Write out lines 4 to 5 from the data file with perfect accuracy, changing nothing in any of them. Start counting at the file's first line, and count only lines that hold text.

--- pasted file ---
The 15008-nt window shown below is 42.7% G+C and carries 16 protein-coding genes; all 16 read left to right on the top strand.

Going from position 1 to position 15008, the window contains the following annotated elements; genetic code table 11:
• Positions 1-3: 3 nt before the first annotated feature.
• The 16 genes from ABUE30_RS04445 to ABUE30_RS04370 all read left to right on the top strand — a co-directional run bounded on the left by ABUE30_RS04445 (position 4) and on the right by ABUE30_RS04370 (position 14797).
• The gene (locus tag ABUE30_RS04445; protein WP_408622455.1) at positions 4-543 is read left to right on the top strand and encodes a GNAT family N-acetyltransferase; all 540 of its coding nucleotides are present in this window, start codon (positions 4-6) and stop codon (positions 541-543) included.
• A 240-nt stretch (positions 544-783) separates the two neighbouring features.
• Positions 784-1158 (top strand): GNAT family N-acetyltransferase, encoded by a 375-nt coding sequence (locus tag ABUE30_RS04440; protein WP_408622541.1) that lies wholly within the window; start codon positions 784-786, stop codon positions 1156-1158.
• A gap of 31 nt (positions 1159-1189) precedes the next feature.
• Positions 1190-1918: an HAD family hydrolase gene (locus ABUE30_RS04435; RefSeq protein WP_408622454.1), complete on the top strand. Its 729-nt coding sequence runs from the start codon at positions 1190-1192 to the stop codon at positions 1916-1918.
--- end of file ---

• The 16 genes from ABUE30_RS04445 to ABUE30_RS04370 all read left to right on the top strand — a co-directional run bounded on the left by ABUE30_RS04445 (position 4) and on the right by ABUE30_RS04370 (position 14797).
• The gene (locus tag ABUE30_RS04445; protein WP_408622455.1) at positions 4-543 is read left to right on the top strand and encodes a GNAT family N-acetyltransferase; all 540 of its coding nucleotides are present in this window, start codon (positions 4-6) and stop codon (positions 541-543) included.